Big Ol' Book Update: Books 6 through 10 of 2006, Or How Sitting Around in Hospital Rooms, etc. moves your book total up

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Book #6: Scaramouche by Rafael Sabatini. Sabatini is often mentioned in the same breath with Samuel Shellabarger. He writes swashbucklers. And I don't mean that as a bad thing, though I'm quite certain some would. Scaramouche is the story of Andre-Louis, the bastard son of someone (you don't find out whose until the very end). Trained as a lawyer through the graces of the loving godfather who took him in as a babe, he goes through a harrowing event with his best friend--a minister who believes in the ideals of the French Revolution. At his death, Andre-Louis vows revenge on his killer. From there we go through his trials as an actor, a fencing master and a political operative. Excellent read--fun and satisfying. I'm sure the plot holes are big enough to drive a truck through, but Sabatini moves the story along so well that you don't really care.

Book #7: Death by Hollywood by Stepehn Bochco. Yeah, the Stephen Bochco from television. A cleverly plotted book, with acid-tongued takes on Hollywood and its folks. WAY, WAY too much gratuitous sex. Everybody is pretty much a bad guy. I used to read books like this all the time, but gave them up for better books. I'm glad. I read this when I was stuck at the hospital with nothing else to read. Wouldn't recommend it. Nope.

Book #8: A Beautiful Mind by Sylvia Nasar. The basis for the Russell Crowe movie from a few years back. The story of John Nash, a brilliant young mathematician from the late 50's/early 60's, whose promise was ruined by schizophrenia. He won a Nobel Prize in 1994 (I think that's the year) for his work in game theory--which is used in economics. Very different from the movie. He was not nearly as "loveable" as Crowe portrayed him in the movie. It was interesting to see how, when the mental illness began, it was difficult to distinguish it from the eccentricities of great mathematicians. It's a different world.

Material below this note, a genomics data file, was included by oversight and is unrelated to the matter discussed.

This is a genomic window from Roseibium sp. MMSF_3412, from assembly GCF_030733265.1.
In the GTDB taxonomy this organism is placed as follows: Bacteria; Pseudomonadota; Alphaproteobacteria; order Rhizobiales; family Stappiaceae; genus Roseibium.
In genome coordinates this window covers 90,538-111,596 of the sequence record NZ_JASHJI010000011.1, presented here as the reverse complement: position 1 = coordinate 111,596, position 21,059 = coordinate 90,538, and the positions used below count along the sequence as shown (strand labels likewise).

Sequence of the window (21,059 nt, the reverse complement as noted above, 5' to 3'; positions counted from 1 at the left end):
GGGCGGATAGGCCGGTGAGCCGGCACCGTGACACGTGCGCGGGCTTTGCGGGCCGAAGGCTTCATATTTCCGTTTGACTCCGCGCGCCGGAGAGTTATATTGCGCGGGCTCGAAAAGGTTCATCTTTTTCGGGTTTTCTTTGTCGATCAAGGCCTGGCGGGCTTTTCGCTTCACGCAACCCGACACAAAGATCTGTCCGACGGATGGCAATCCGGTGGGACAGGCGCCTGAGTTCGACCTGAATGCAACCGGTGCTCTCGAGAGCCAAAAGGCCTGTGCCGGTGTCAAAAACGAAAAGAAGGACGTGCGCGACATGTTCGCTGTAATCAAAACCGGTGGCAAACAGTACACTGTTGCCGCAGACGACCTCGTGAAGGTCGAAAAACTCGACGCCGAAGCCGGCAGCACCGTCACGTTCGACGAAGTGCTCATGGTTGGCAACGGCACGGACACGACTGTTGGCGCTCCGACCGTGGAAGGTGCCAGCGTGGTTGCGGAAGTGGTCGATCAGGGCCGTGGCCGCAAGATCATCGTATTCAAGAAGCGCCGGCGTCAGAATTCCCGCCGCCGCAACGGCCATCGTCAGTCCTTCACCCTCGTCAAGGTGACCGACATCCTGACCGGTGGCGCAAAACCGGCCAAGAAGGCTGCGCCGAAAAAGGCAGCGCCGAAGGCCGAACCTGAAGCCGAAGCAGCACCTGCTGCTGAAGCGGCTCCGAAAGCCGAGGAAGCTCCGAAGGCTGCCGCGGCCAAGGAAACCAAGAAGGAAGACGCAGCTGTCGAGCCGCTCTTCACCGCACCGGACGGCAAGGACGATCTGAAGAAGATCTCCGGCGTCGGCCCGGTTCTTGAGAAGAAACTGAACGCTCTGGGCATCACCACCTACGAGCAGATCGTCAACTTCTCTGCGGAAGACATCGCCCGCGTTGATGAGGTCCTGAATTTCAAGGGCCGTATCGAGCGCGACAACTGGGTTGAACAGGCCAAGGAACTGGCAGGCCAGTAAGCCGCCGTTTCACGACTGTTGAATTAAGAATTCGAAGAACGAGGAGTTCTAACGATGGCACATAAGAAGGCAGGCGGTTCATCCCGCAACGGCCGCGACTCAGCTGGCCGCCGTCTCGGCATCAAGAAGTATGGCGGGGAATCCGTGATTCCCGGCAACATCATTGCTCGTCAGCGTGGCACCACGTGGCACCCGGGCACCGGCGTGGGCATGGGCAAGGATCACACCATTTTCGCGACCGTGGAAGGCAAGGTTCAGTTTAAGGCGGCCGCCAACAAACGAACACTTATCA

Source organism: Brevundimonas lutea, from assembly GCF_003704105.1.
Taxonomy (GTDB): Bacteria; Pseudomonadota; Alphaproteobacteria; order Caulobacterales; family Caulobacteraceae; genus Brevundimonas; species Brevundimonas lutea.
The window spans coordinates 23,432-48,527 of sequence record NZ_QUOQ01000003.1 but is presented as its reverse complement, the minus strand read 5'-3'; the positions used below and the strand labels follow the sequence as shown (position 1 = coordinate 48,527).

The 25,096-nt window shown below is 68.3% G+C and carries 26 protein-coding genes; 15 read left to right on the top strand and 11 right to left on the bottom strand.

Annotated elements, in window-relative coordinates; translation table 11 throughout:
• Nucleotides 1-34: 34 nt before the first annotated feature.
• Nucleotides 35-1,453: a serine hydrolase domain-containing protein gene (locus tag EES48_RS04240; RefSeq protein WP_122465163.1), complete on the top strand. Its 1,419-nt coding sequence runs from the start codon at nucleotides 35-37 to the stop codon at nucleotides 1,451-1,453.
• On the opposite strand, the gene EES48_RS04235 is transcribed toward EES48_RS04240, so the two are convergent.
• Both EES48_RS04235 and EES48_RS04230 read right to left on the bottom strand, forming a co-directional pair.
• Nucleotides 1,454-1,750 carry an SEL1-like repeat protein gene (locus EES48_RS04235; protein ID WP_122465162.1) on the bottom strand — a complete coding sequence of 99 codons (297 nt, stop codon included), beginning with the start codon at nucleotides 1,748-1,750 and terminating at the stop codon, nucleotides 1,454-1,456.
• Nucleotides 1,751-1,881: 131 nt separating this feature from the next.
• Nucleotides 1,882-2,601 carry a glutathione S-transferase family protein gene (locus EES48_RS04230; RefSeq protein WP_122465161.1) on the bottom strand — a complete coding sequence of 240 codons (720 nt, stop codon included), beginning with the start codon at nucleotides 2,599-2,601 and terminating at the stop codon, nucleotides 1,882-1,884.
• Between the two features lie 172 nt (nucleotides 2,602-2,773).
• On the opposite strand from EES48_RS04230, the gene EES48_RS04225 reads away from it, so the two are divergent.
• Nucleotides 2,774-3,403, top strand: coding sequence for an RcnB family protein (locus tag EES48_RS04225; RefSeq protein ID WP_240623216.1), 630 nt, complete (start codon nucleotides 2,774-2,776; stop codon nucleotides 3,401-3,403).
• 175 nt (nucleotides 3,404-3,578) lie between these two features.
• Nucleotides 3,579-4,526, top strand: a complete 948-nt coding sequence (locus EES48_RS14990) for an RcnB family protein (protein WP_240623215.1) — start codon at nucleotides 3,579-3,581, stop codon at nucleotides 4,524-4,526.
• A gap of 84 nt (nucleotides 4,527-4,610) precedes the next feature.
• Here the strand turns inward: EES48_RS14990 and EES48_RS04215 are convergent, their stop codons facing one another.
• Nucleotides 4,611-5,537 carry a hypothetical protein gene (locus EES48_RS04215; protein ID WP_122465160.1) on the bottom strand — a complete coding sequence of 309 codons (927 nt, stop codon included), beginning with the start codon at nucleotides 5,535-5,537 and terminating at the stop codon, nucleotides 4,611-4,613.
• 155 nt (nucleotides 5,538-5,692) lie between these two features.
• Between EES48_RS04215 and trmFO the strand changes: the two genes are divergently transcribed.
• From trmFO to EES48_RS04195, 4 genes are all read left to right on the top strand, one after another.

Book #9: In This House of Brede by Rumer Godden. The classic, classic story of life in a cloistered monastery, told via the story of Philippa Talbot, a widow and late in life vocation. The book very gently puts to rest any preconceptions about cloistered nuns being "otherworldly" or "hothouse flowers". This is our book club selection for this month, and the discussion should be wonderful. If you have never read this, go NOW, buy and read! It's that good.

Book #10: The Full Cupboard of Life by Alexander McCall Smith. The fifth book in the #1 Ladies Detective Agency series. If you love Precious Ramotswe, this is just another lovely confection in the series. She is investigating the suitors for a rich woman's hand. Mr. J.L.B. Matekoni is dragooned into a parachute jump to raise funds for the orphan farm. And just when ARE the two engaged people going to get married? All dealt with in this book. But mostly dealt with are the differences between men and women. Loved it as usual.


Yay, Rafael Sabatini! Have you read Captain Blood? It's fabulous!

No, but I bought it the other day at Half Price Books, and it's in my "to read pile" after Fannie Flagg's Welcome to the World, Baby Girl!.

Dear MamaT,

Oh my goodness, not as lovable as the Crowe portrayal? He must have been a monster. I couldn't sit through that wretched movie because I disliked the protagonist so intensely from the very beginning--arrogant, rude, full of himself, so very much like I can sometimes be--it's always annoying to be faced with a mirror. :-D



Books 8 & 9 have long been on my "to be read" list! I'm zealous that you've read both. :)



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This page contains a single entry by MamaT published on March 15, 2006 9:49 AM.

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